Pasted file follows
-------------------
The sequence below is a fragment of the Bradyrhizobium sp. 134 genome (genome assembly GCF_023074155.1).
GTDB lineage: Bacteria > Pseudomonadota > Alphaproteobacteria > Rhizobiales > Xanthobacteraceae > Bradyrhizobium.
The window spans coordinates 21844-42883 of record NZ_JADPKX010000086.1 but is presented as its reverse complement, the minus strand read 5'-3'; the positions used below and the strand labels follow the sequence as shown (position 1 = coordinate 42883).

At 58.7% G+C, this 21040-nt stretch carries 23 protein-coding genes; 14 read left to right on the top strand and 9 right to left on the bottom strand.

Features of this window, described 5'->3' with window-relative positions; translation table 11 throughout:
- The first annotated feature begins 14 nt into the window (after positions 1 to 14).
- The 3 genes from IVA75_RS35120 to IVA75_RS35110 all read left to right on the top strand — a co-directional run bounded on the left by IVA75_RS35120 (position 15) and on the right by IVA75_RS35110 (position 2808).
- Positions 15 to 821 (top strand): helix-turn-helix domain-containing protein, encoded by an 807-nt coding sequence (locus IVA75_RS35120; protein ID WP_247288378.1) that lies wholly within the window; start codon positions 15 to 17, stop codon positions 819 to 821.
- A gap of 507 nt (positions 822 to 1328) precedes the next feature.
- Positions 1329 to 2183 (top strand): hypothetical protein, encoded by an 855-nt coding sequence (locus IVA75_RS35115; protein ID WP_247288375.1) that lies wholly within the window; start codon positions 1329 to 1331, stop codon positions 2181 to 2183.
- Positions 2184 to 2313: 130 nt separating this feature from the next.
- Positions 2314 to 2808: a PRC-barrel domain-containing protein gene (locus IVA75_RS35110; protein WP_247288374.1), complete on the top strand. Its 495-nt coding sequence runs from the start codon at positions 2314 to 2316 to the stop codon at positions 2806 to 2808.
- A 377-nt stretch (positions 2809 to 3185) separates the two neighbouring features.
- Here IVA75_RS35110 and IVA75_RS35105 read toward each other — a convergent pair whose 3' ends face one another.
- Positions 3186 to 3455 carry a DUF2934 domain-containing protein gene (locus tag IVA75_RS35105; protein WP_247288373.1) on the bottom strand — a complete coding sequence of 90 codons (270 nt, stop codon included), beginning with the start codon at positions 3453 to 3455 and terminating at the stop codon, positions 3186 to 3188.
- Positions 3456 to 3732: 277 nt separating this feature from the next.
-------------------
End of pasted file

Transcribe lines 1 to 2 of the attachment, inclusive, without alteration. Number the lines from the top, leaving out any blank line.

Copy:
The sequence below is a fragment of the Bradyrhizobium sp. 134 genome (genome assembly GCF_023074155.1).
GTDB lineage: Bacteria > Pseudomonadota > Alphaproteobacteria > Rhizobiales > Xanthobacteraceae > Bradyrhizobium.